Host resistance and Salmonella Typhimurium Gastroenteritis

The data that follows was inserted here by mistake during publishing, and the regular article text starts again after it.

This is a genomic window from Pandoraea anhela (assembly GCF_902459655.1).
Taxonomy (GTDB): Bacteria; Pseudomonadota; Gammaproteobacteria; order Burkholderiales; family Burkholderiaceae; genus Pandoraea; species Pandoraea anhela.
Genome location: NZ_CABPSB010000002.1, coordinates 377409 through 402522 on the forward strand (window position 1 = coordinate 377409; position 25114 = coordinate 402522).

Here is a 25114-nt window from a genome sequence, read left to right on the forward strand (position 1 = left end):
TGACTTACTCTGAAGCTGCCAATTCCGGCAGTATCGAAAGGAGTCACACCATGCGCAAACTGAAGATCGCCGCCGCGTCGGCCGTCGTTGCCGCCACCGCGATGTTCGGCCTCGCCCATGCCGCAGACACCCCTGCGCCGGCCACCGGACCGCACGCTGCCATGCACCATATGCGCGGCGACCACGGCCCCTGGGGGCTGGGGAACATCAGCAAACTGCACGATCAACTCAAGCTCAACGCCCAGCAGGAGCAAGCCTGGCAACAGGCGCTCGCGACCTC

Salmonella species cause a variety of diseases, including diarrheal and systemic illness, signicificant causes of morbidity and mortality in the developing and developed world. To cause disease in healthy people, bacteria such as Salmonella typhimurium must first breach physical barriers, such as the mucous membrane lining internal organs, and then successfully avoid detection and destruction by the immune system. Gastroenteritis (inflammation of the stomach and intestine) in healthy humans and systemic illness in people with compromised immune systems result from the successful evasion of Salmonella typhimurium. Resistance to infection depends on a wide array of immune factors. Bryan Coburn is researching the role of host resistance factors and also the response of bacteria to these defenses in Salmonella-induced gastroenteritis. The research will potentially provide important insights about the mechanisms that influence susceptibility or resistance to Salmonella-induced gastroenteritis.